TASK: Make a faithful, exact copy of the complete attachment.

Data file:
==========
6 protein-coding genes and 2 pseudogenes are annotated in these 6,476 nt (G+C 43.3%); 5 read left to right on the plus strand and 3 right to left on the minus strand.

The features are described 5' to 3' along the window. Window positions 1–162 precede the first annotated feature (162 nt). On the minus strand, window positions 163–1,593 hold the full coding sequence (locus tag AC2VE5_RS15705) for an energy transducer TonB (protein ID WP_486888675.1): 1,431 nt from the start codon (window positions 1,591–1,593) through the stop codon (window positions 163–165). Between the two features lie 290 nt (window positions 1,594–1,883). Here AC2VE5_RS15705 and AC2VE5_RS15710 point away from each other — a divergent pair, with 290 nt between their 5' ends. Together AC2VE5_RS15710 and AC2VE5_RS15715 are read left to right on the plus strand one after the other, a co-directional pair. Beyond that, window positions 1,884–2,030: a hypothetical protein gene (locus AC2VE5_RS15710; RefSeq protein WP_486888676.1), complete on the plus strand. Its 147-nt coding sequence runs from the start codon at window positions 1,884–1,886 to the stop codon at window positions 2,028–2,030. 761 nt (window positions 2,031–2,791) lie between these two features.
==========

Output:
6 protein-coding genes and 2 pseudogenes are annotated in these 6,476 nt (G+C 43.3%); 5 read left to right on the plus strand and 3 right to left on the minus strand.

The features are described 5' to 3' along the window. Window positions 1–162 precede the first annotated feature (162 nt). On the minus strand, window positions 163–1,593 hold the full coding sequence (locus tag AC2VE5_RS15705) for an energy transducer TonB (protein ID WP_486888675.1): 1,431 nt from the start codon (window positions 1,591–1,593) through the stop codon (window positions 163–165). Between the two features lie 290 nt (window positions 1,594–1,883). Here AC2VE5_RS15705 and AC2VE5_RS15710 point away from each other — a divergent pair, with 290 nt between their 5' ends. Together AC2VE5_RS15710 and AC2VE5_RS15715 are read left to right on the plus strand one after the other, a co-directional pair. Beyond that, window positions 1,884–2,030: a hypothetical protein gene (locus AC2VE5_RS15710; RefSeq protein WP_486888676.1), complete on the plus strand. Its 147-nt coding sequence runs from the start codon at window positions 1,884–1,886 to the stop codon at window positions 2,028–2,030. 761 nt (window positions 2,031–2,791) lie between these two features.